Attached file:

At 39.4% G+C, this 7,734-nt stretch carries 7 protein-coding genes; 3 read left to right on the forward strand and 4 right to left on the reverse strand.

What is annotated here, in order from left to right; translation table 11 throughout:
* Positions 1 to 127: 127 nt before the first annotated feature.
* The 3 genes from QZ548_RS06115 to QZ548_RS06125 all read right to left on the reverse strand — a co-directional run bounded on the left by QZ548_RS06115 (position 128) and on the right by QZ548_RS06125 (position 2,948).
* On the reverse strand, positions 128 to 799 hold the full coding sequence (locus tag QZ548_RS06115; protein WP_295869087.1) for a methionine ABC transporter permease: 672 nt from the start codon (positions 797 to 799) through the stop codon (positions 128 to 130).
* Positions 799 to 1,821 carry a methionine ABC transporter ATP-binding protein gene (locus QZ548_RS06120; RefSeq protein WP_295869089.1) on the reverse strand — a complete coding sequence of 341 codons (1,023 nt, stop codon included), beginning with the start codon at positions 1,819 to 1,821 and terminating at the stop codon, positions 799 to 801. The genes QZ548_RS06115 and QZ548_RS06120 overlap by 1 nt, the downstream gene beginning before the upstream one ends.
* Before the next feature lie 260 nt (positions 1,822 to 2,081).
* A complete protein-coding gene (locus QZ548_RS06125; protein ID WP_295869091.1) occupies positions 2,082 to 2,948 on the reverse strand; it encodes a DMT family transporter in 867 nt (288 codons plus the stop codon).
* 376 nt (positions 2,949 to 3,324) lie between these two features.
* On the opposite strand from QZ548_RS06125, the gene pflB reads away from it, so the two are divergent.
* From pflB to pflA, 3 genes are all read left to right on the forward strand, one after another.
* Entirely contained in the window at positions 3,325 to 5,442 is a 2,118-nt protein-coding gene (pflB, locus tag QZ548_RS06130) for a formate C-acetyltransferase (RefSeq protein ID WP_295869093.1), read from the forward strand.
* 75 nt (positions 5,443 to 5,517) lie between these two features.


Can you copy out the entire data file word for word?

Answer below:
At 39.4% G+C, this 7,734-nt stretch carries 7 protein-coding genes; 3 read left to right on the forward strand and 4 right to left on the reverse strand.

What is annotated here, in order from left to right; translation table 11 throughout:
* Positions 1 to 127: 127 nt before the first annotated feature.
* The 3 genes from QZ548_RS06115 to QZ548_RS06125 all read right to left on the reverse strand — a co-directional run bounded on the left by QZ548_RS06115 (position 128) and on the right by QZ548_RS06125 (position 2,948).
* On the reverse strand, positions 128 to 799 hold the full coding sequence (locus tag QZ548_RS06115; protein WP_295869087.1) for a methionine ABC transporter permease: 672 nt from the start codon (positions 797 to 799) through the stop codon (positions 128 to 130).
* Positions 799 to 1,821 carry a methionine ABC transporter ATP-binding protein gene (locus QZ548_RS06120; RefSeq protein WP_295869089.1) on the reverse strand — a complete coding sequence of 341 codons (1,023 nt, stop codon included), beginning with the start codon at positions 1,819 to 1,821 and terminating at the stop codon, positions 799 to 801. The genes QZ548_RS06115 and QZ548_RS06120 overlap by 1 nt, the downstream gene beginning before the upstream one ends.
* Before the next feature lie 260 nt (positions 1,822 to 2,081).
* A complete protein-coding gene (locus QZ548_RS06125; protein ID WP_295869091.1) occupies positions 2,082 to 2,948 on the reverse strand; it encodes a DMT family transporter in 867 nt (288 codons plus the stop codon).
* 376 nt (positions 2,949 to 3,324) lie between these two features.
* On the opposite strand from QZ548_RS06125, the gene pflB reads away from it, so the two are divergent.
* From pflB to pflA, 3 genes are all read left to right on the forward strand, one after another.
* Entirely contained in the window at positions 3,325 to 5,442 is a 2,118-nt protein-coding gene (pflB, locus tag QZ548_RS06130) for a formate C-acetyltransferase (RefSeq protein ID WP_295869093.1), read from the forward strand.
* 75 nt (positions 5,443 to 5,517) lie between these two features.